US authorities Wednesday approved 13 new lines of human embryonic stem cells for scientific research in the first such move after the Obama administration lifted a ban on their use.
"I am happy to say that we now have human embryonic stem cell lines eligible for use by our research community under our new stem cell policy," said Francis Collins, director of the National Institutes of Health.
"In accordance with the guidelines, these stem cell lines were derived from embryos that were donated under ethically sound informed consent processes," he added in a statement.
The move comes almost six months after the US government in July unveiled the final rules for using human embryonic stem cells in research.
They allow funding for research using human embryonic stem cells derived from embryos created by in vitro fertilization (IVF) for reproductive purposes and no longer needed, in a departure from the Bush administration's policy.
The new framework set out rules for "ethically responsible, scientifically worthy" studies after President Barack Obama in March lifted a ban on embryonic stem cell research imposed under his predecessor, George W. Bush.
Bush barred federal funding from supporting work on new lines of stem cells derived from human embryos in 2001, allowing research only on a small number of already existing embryonic stem cell lines.
Using human embryos for scientific research, which often involves their destruction, crossed a moral barrier concerning the right to life, the former president had argued.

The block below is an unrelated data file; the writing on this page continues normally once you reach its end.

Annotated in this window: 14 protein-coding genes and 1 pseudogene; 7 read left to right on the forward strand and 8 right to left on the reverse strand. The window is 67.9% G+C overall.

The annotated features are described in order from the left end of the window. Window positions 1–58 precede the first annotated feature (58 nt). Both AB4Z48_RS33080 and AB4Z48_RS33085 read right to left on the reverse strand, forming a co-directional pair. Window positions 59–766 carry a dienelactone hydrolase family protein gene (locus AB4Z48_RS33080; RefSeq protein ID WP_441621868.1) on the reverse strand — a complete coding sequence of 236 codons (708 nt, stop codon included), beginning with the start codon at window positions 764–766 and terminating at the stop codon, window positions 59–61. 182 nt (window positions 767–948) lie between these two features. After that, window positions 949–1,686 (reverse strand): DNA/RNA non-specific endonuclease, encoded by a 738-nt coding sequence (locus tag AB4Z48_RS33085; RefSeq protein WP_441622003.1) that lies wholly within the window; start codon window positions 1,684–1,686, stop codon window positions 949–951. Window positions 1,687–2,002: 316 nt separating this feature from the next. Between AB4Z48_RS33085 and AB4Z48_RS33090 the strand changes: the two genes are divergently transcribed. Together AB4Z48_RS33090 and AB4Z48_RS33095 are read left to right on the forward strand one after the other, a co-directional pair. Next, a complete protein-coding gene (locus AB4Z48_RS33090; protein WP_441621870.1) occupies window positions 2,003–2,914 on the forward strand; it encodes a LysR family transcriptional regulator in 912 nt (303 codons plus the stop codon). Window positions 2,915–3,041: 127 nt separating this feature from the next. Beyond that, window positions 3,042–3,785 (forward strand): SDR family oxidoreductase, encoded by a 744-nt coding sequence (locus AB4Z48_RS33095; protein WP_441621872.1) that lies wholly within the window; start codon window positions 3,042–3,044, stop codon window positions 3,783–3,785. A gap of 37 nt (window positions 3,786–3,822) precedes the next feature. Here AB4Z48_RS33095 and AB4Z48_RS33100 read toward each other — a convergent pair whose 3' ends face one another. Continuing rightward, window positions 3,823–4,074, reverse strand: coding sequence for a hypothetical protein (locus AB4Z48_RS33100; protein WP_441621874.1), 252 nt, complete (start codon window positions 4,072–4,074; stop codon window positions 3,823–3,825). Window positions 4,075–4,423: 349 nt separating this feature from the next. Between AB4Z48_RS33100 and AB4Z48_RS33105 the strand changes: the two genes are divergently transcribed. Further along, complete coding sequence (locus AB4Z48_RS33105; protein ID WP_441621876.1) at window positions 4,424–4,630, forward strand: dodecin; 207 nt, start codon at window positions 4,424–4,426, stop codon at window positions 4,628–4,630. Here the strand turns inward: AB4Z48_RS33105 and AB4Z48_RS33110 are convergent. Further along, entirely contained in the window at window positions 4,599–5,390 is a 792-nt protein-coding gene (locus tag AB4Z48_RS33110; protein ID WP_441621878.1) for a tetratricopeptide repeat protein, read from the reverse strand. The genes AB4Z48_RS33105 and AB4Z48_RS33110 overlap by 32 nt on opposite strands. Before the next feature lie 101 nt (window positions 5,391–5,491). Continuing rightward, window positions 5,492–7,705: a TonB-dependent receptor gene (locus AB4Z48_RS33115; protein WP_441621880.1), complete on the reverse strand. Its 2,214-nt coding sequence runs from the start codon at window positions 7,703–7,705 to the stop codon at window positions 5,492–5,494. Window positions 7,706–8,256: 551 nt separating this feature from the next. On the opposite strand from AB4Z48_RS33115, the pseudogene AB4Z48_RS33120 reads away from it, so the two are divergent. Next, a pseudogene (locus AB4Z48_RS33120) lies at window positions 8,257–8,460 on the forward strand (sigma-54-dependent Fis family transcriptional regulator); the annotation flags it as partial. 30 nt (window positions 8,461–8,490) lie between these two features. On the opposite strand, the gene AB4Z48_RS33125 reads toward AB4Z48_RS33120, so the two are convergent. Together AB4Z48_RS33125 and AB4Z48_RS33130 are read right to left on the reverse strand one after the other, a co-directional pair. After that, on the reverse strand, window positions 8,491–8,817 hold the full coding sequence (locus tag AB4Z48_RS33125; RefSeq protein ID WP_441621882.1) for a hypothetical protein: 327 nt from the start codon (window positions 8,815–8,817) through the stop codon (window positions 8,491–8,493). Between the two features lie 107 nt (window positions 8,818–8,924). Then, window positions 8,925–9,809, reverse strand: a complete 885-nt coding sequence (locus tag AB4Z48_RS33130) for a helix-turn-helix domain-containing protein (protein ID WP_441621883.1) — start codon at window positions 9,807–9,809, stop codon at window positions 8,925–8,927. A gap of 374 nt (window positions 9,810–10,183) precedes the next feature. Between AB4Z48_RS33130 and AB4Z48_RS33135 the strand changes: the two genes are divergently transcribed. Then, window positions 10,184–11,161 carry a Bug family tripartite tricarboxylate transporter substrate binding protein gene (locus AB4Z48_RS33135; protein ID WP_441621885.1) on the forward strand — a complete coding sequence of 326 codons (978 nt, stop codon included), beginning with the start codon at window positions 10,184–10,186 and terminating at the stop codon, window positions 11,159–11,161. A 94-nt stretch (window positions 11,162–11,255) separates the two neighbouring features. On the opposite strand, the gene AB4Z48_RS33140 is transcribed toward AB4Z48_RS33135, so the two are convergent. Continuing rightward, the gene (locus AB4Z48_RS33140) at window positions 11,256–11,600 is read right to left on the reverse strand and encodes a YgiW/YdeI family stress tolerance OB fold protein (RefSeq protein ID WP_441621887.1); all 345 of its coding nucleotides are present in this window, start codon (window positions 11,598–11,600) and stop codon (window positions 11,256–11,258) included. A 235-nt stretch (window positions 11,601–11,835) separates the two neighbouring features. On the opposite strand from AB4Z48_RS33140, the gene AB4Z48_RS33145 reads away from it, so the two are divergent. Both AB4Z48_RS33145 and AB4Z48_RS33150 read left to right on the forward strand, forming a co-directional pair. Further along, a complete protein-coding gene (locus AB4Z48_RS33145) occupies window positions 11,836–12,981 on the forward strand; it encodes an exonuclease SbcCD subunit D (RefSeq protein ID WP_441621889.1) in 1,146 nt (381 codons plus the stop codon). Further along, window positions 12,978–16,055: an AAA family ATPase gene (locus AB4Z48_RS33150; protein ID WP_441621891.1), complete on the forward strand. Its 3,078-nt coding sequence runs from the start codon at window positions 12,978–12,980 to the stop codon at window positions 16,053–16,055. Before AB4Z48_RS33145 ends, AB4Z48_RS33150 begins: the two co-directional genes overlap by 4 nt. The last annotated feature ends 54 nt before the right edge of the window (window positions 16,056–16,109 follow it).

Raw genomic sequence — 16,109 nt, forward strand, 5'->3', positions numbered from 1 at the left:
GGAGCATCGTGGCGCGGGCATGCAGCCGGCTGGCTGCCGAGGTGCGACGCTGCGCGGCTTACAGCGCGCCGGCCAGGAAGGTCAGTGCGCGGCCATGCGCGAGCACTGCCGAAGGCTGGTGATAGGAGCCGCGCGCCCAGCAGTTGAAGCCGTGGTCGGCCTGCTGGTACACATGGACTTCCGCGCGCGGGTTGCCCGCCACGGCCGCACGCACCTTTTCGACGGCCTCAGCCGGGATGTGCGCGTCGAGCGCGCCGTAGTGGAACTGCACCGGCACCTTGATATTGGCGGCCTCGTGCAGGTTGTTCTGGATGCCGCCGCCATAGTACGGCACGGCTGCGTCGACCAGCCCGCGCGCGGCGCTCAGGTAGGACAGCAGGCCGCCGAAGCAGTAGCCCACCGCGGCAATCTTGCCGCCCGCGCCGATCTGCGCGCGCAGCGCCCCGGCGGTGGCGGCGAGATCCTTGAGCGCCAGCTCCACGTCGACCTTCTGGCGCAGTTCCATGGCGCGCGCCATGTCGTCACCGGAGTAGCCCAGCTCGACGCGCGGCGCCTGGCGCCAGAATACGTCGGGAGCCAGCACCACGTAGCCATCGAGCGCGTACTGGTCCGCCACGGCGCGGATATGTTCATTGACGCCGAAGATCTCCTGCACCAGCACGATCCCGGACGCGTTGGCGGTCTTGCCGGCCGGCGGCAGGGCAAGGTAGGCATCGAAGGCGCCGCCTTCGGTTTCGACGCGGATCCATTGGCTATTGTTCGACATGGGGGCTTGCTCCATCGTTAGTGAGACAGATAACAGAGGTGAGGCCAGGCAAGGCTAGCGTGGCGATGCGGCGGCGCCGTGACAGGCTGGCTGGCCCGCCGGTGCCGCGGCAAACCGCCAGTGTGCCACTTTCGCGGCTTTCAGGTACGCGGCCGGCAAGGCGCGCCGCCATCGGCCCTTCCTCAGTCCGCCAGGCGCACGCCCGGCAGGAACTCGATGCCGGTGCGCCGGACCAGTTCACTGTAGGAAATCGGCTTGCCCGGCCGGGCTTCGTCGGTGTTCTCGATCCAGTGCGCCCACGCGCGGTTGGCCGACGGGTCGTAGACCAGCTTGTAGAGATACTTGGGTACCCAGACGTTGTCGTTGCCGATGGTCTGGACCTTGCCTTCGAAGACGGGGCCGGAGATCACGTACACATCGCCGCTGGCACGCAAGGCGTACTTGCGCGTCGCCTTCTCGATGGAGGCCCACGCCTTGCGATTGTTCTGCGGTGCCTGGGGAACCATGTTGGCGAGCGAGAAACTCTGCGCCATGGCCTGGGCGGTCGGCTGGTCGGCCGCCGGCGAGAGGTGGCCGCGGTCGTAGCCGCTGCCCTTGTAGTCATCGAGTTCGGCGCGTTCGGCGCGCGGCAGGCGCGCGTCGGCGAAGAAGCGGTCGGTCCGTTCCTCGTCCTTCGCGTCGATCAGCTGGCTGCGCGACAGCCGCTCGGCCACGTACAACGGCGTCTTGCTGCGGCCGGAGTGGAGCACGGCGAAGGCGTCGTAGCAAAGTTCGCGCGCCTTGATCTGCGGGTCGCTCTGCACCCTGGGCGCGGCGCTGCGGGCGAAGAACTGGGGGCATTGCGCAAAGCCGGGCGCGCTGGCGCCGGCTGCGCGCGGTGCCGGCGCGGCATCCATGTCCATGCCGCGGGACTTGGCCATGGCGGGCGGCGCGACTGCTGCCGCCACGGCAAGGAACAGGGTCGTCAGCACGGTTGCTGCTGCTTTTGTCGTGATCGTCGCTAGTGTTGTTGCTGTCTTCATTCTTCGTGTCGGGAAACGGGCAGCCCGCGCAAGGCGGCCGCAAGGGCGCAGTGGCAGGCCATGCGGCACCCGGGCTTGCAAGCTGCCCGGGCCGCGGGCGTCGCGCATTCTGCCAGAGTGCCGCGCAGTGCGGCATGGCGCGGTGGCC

But in reversing the ban, the Obama administration argued that the promise of medical breakthroughs through stem cell research could not go unexplored.
Scientists say such research is key to designing treatments for diseases such as Alzheimer's, Parkinson's and diabetes.
"More lines are under review now, and we anticipate continuing to expand this list of responsibly derived lines eligible for NIH funding," Collins said.
The Children's Hospital Boston developed 11 of the approved lines and Rockefeller University in New York City developed two of the approved lines.
A further 96 lines have been submitted to NIH for consideration and eventual use, the statement said.
Among those projects which may now gain access to the 13 new lines of embryonic stem cells were studies into the regeneration of diseased or damaged heart muscle cells and developing systems for the production of neural stem cells and different types of neurons.